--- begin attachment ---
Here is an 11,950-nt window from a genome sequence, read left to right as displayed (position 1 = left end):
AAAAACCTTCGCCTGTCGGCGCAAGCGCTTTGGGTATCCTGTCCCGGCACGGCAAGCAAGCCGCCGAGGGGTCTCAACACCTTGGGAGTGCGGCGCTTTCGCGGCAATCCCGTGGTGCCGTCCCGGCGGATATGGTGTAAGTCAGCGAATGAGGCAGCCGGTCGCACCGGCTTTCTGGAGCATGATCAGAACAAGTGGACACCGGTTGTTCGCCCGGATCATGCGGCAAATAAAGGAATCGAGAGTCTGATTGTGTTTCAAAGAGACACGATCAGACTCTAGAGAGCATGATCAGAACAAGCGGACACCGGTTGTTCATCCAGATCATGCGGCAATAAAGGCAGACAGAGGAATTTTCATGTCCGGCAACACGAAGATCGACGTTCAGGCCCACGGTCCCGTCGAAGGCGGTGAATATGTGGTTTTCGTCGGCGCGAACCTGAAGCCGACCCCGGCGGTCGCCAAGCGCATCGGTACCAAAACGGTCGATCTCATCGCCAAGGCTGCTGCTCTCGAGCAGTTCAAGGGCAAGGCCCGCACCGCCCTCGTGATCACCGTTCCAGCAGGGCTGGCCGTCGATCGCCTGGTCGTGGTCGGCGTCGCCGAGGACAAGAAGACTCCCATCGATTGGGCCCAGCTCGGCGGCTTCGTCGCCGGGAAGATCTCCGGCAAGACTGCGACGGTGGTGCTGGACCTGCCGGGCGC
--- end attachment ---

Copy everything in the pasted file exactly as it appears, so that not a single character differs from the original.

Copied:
Here is an 11,950-nt window from a genome sequence, read left to right as displayed (position 1 = left end):
AAAAACCTTCGCCTGTCGGCGCAAGCGCTTTGGGTATCCTGTCCCGGCACGGCAAGCAAGCCGCCGAGGGGTCTCAACACCTTGGGAGTGCGGCGCTTTCGCGGCAATCCCGTGGTGCCGTCCCGGCGGATATGGTGTAAGTCAGCGAATGAGGCAGCCGGTCGCACCGGCTTTCTGGAGCATGATCAGAACAAGTGGACACCGGTTGTTCGCCCGGATCATGCGGCAAATAAAGGAATCGAGAGTCTGATTGTGTTTCAAAGAGACACGATCAGACTCTAGAGAGCATGATCAGAACAAGCGGACACCGGTTGTTCATCCAGATCATGCGGCAATAAAGGCAGACAGAGGAATTTTCATGTCCGGCAACACGAAGATCGACGTTCAGGCCCACGGTCCCGTCGAAGGCGGTGAATATGTGGTTTTCGTCGGCGCGAACCTGAAGCCGACCCCGGCGGTCGCCAAGCGCATCGGTACCAAAACGGTCGATCTCATCGCCAAGGCTGCTGCTCTCGAGCAGTTCAAGGGCAAGGCCCGCACCGCCCTCGTGATCACCGTTCCAGCAGGGCTGGCCGTCGATCGCCTGGTCGTGGTCGGCGTCGCCGAGGACAAGAAGACTCCCATCGATTGGGCCCAGCTCGGCGGCTTCGTCGCCGGGAAGATCTCCGGCAAGACTGCGACGGTGGTGCTGGACCTGCCGGGCGC